The narrator of this story is a “secretary to none other than Johnny Panic himself.” Johnny Panic is the “great Dream Maker” who runs the world by instilling panic in the minds of his disciples. By day she works as a secretary at a hospital clinic where her job is to record the dreams of the clinic’s patients. However, her passion-- no, obsession-- is to memorize these dreams and to inscribe them into Johnny Panic’s Bible of Dreams when she comes home at night. She refers to herself as a “dream connoisseur,” and in that way she sets herself apart from the medicine prescribers in her clinic. The doctors want to cure patients, make them stop worshipping Johnny Panic in their daily lives and nightly dreams; our narrator, on the other hand, wants to “counteract” modern medicine. Thus, Plath critiques medicinal “cures” that rid patients of their nightmares and by extension, their passion.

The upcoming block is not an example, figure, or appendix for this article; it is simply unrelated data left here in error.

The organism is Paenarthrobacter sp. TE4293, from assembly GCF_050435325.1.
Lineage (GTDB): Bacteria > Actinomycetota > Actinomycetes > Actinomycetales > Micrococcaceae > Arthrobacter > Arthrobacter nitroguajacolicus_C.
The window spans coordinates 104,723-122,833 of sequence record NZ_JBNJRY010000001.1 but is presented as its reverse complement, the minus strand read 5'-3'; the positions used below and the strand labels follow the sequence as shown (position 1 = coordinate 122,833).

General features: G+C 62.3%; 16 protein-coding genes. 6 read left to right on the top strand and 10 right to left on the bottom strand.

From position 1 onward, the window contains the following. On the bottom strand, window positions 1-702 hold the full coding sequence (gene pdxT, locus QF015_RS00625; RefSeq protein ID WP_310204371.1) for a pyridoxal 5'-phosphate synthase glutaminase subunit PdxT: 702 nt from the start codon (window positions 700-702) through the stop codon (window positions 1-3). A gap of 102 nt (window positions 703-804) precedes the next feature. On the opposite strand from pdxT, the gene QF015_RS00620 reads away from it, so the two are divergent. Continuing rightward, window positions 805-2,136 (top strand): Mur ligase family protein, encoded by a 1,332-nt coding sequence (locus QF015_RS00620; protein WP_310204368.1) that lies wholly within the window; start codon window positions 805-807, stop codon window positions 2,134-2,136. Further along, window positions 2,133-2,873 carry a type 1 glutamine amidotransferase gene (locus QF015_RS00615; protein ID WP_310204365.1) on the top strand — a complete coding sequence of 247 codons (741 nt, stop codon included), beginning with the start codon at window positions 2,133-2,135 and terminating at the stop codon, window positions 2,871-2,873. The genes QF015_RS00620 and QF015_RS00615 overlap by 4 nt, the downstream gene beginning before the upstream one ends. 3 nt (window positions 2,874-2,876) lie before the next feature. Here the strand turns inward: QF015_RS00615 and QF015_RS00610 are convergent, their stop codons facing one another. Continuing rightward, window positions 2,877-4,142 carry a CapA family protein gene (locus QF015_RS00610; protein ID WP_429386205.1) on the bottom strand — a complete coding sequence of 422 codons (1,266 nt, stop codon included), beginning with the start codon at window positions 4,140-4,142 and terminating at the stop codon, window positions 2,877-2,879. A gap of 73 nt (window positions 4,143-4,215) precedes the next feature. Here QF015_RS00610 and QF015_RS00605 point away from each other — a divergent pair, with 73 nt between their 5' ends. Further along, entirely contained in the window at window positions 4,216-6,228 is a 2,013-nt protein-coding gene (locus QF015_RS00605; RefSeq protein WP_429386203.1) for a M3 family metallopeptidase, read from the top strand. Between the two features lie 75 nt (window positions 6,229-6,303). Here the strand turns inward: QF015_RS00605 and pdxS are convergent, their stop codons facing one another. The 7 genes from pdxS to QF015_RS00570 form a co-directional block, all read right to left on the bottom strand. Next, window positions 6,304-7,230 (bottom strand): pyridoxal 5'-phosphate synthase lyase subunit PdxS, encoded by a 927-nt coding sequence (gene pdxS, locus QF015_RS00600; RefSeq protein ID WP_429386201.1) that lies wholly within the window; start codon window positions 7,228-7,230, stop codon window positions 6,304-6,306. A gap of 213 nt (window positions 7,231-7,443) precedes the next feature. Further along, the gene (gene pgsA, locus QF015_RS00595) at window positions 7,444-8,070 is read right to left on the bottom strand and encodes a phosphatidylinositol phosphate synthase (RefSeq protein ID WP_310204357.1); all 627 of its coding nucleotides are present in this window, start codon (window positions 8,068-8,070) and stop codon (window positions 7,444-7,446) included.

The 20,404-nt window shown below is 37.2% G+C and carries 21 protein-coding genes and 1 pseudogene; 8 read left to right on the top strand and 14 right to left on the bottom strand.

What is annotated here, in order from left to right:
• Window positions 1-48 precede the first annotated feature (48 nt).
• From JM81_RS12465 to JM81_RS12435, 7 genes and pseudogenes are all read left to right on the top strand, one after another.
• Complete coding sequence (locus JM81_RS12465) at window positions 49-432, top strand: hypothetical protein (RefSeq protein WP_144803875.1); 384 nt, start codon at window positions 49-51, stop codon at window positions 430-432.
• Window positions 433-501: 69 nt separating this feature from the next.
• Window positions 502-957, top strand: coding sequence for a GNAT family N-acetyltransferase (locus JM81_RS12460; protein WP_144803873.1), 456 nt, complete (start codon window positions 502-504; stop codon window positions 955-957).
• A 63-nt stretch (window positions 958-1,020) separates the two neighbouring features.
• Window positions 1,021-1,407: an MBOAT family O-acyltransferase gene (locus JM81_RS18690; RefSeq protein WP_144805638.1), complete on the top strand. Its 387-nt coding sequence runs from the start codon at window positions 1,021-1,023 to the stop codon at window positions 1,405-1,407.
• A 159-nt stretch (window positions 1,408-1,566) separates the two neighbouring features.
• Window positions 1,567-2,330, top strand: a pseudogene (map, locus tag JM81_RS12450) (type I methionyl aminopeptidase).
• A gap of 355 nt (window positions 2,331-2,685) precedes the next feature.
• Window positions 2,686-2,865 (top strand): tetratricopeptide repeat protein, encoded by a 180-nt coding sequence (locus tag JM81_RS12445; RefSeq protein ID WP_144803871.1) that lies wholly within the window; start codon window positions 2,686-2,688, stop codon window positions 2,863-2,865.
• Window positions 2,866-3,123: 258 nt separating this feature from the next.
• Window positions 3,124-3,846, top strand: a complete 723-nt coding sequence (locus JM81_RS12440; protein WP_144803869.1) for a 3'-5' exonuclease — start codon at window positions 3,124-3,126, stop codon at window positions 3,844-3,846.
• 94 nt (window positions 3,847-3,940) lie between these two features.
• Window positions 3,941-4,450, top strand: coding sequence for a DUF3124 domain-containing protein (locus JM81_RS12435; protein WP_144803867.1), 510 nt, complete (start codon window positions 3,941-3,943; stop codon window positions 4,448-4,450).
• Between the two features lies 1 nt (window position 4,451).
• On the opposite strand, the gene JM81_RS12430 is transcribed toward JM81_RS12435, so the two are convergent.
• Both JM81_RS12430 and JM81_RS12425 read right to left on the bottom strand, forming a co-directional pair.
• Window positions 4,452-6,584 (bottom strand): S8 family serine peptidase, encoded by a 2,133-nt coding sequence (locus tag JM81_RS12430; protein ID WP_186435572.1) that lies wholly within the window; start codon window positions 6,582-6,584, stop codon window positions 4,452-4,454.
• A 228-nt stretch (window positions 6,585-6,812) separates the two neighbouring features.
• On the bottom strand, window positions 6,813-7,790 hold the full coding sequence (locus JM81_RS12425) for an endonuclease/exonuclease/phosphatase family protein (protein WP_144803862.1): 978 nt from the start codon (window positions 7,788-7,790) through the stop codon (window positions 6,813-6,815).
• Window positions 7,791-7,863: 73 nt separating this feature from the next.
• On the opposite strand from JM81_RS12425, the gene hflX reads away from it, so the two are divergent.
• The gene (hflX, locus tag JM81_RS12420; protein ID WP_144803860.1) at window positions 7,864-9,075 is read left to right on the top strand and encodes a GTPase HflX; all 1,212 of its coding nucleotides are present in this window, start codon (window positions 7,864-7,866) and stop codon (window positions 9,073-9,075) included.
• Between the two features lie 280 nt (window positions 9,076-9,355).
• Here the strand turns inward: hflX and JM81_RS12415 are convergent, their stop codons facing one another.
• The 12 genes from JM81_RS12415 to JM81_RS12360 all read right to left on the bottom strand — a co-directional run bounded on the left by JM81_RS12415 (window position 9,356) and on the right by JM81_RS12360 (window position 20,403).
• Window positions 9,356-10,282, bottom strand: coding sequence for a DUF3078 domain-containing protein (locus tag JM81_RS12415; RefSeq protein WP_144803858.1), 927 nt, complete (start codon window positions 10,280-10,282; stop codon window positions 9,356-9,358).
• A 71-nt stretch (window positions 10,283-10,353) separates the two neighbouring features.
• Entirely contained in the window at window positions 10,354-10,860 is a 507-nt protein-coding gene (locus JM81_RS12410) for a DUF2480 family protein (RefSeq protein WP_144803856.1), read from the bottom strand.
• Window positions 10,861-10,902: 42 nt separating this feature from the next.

Plath’s writing is at its most glorious when she mixes real life events with her mental instability. Johnny Panic is the god that Plath worshipped most of her life. In a BBC interview, she spoke of her “disillusionment” that she experienced as early as age nine. Through her writing she was able to embrace this darker side of her mind that she hid from her daily life as a student, housewife, mother and hostess. She fancied herself “Lady Lazarus,” and in her famous poem of the same title she writes, “Dying is an art, like everything else. I do it exceptionally well. I do it so it feels like hell. I do it so it feels real. I guess you can say I’ve a call.” Yes, death did call to her like writing, and it is the dark side of her mind that crept into her poems, into The Bell Jar, and in “Johnny Panic”, we can surmise that this is pure Plath speaking through the mouth of the narrator.